After a 20-year career as a stockbroker, a year and a half ago I moved from the world of listed shares into the realms of alternative investments, more precisely to unlisted real estate. My daily work with international institutional investors entails many of the same elements as before, but at the same time, working with a new and less liquid asset class has given me personally some fresh perspectives on investing. In the following, I will examine the Finnish property investment market from an allocation perspective first, and from a market structure perspective second.

Real estate allocation as part of your portfolio

After starting to work within real estate I have, for obvious reasons, started to pay more attention to the lucrative risk-reward ratio of the asset class. The current exceptionally long upward cycle in equities is fuelling speculation about the exact timing of the next recession of the real economy. Indeed, in late 2018 we got a foretaste on the markets’ readiness for a dramatic reaction, should the global growth prospects or geopolitical risks take a sudden turn for the worse. On the other hand, the chronically low interest rate environment means that expected returns from bonds have fallen to weak or even negative.

Against this background, last year’s total return on the Finnish property market feels tempting: all sectors of the market had an average total return of 6.6% in 2018, consisting of 5.3pp of net income and 1.3pp of capital growth (Source: KTI). Structural change in retail has lowered returns in this particular segment, but in other sectors of the market total returns were above the average.

Our own fund, Trevian Finland Properties I, investing in varied commercial properties around Finland, had a total return of 9.0% after fees last year. Hence it is not surprising that real estate has become a natural part of many private investors’ allocation too, alongside institutional money.

Real estate exposure should help in an economic downturn

At the time of my writing, stock indices in the US are reaching new all-time highs. There are warning signs out there, however, if you choose to see them. Firstly, the US yield curve has inverted repeatedly during 2019, a situation where long-term bond yields fall below those of shorter maturities. Historically, an inverted yield curve has been a very reliable predictor of an upcoming recession. It remains to be seen, whether “this time it’s different”.

Secondly, stock market indices are not the only thing going up. The amount of global debt is also hitting new records. The Institute of International Finance (IIF) warned in January about the global debt-to-GDP ratio nearing the all-time high of 320% in the third quarter of last year. The International Monetary Fund (IMF) keeps reiterating its concern about the enormous amount of global debt, should the interest rates start moving higher. I think it is justified to question the resilience of current asset prices, formed in an unprecedented era of low interest rates and record levels of global debt.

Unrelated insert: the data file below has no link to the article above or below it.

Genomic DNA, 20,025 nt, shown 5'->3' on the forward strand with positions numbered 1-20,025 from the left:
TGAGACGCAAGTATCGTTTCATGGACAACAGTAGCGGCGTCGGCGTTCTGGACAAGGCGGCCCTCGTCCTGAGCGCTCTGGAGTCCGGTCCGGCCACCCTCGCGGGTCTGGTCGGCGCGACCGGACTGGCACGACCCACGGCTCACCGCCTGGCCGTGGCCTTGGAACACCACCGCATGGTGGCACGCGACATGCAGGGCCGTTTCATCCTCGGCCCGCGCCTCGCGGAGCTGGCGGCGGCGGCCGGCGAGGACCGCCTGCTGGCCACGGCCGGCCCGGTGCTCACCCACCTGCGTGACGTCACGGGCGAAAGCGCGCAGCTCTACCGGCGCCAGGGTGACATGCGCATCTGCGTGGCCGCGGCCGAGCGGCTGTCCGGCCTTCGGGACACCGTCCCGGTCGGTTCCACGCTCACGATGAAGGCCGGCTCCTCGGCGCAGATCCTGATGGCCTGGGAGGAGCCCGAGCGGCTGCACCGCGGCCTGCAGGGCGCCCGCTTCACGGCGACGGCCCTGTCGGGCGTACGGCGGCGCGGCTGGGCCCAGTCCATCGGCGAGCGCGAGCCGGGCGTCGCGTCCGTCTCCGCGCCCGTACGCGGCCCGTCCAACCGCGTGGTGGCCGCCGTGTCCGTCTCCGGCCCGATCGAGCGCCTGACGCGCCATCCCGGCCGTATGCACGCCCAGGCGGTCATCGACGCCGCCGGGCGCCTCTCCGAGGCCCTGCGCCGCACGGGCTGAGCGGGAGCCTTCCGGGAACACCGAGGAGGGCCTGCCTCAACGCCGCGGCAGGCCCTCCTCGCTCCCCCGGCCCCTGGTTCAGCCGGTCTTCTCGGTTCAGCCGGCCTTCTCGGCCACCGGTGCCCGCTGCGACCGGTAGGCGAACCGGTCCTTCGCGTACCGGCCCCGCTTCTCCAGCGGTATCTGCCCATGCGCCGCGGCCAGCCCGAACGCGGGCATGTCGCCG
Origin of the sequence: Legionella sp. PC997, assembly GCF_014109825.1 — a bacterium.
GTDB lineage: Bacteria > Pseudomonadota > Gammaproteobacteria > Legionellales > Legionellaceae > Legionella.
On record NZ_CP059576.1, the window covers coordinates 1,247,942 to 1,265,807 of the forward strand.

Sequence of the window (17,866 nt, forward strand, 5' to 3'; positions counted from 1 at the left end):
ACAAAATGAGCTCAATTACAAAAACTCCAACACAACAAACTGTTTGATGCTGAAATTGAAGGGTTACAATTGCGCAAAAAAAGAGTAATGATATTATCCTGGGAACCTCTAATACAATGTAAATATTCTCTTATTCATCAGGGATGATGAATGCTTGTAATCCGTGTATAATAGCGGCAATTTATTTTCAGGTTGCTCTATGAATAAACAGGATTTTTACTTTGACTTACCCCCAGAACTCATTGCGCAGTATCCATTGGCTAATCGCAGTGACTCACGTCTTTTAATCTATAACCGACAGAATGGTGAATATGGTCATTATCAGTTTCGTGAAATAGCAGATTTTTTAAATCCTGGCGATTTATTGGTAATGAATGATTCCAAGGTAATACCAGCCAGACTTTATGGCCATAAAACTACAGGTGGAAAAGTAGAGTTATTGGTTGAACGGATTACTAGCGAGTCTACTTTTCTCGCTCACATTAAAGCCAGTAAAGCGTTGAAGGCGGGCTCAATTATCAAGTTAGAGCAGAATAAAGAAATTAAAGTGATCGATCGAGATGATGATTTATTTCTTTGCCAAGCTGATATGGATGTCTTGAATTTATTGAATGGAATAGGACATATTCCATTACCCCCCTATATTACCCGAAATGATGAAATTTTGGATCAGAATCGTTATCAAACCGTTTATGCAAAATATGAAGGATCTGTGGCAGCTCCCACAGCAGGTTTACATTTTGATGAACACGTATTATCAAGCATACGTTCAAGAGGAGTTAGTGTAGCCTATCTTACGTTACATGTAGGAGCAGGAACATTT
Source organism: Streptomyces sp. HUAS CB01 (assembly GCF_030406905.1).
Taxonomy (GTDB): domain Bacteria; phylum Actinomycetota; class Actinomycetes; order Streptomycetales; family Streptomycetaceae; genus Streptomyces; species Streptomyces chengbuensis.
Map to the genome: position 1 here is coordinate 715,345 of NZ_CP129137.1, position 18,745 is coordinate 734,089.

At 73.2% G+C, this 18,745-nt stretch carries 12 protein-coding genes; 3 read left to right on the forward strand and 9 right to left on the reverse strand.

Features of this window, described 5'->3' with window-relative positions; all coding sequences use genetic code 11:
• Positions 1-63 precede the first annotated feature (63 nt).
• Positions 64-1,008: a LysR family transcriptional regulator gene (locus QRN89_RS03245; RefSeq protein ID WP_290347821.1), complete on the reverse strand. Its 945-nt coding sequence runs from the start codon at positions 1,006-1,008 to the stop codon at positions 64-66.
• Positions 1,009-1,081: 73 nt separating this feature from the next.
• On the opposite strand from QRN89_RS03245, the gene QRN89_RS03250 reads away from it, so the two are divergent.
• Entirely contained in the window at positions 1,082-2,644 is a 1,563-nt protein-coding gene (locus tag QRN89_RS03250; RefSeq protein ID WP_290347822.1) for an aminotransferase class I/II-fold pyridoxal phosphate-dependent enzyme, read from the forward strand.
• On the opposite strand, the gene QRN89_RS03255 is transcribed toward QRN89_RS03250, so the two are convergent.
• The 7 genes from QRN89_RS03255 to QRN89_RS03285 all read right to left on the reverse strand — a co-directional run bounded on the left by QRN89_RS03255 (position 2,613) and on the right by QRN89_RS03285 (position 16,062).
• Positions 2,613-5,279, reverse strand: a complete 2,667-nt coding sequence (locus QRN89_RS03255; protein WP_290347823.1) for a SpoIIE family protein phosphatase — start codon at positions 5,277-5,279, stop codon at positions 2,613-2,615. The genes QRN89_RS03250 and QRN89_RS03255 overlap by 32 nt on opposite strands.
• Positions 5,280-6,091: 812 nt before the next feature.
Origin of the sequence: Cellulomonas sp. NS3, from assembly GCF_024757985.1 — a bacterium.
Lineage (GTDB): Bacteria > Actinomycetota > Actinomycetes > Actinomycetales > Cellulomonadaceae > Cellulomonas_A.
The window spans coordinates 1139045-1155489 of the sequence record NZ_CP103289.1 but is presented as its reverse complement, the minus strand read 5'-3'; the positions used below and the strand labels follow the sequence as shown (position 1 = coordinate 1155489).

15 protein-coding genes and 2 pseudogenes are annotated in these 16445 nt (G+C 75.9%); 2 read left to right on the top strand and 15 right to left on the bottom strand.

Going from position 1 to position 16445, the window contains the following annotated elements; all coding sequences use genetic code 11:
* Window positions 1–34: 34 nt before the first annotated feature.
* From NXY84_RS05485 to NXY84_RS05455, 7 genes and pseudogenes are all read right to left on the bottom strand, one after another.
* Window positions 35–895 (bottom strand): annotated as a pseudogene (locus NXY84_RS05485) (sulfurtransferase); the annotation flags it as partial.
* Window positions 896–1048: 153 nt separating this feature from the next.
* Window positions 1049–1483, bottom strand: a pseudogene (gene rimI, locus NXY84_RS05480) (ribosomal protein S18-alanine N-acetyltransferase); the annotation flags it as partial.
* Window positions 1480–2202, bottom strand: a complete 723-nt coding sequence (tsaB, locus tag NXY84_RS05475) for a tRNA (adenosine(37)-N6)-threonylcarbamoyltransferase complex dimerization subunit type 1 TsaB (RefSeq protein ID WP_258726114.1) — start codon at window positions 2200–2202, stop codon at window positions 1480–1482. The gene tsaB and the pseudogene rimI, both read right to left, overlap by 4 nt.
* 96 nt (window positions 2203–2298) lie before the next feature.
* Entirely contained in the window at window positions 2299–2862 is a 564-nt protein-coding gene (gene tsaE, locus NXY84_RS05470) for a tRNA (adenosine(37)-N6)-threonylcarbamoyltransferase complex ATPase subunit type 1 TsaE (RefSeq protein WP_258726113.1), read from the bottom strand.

What about the risks in real estate then? The asset class is of course not immune to economic shocks. However, historical evidence suggests that the reaction of real estate is less dramatic and unsynchronised relative to other asset classes. In this less liquid asset class, a significant drop is more likely to happen in transaction volumes, rather than property prices, with the exception of certain clearly overheated segments or geographies.

Transaction volumes remain robust in Finland

After a lull following the financial crisis, the Finnish property market has been very active over the last few years. In the 2017 transaction volume below, Blackstone’s EUR 3.8 billion acquisition of Sponda caused a clear spike, but transaction volume remained at a very high level in 2018 as well.

The Finnish property investment market has witnessed a strong wave of internationalisation. Last year, some two thirds of transactions in Finland were carried out by international players. Until now, the international money has mostly concentrated in Helsinki, but there are signs of foreign investors eyeing on secondary cities and regional growth centres in hunt for higher profits.

Changing market structure

There are three basic ways of investing in real estate: directly (by buying properties), indirectly through publicly listed real estate companies, or indirectly through non-listed vehicles such as real estate funds.

Taking a closer look at the structure of the Finnish property investment market, we can see that the invested amounts of traditional domestic institutions have not changed much during the current decade, as they have been actively restructuring their domestic portfolios and increasing their international holdings. On the contrary, international investors and real estate funds have more than doubled their stakes. As the number of listed alternatives keeps decreasing in Finland, especially open-ended real estate funds have grown rapidly over the recent years.

The selection of stock exchange-listed options is thin in Finland. Blackstone acquired Sponda, and Kildare bought Technopolis. Citycon remains on the stock exchange, but its largest owner holds 48.6% of the shares and the second largest 15.0% (as of 31 March 2019). Listed choices within commercial real estate are thus not abundant, to put it mildly. The IPO of Kojamo, Finland’s largest residential real estate investor, luckily helped to grow the dark blue section of the above chart last year.

 

Jussipekka Aumo has more than 20 years of experience in the international investment markets. He holds a master’s degree from the Helsinki School of Economics. At Trevian Funds AIFM, he is responsible for fundraising and marketing with international institutional investors. Prior to joining Trevian, Jussipekka worked as an institutional stockbroker for 20 years in Helsinki and London.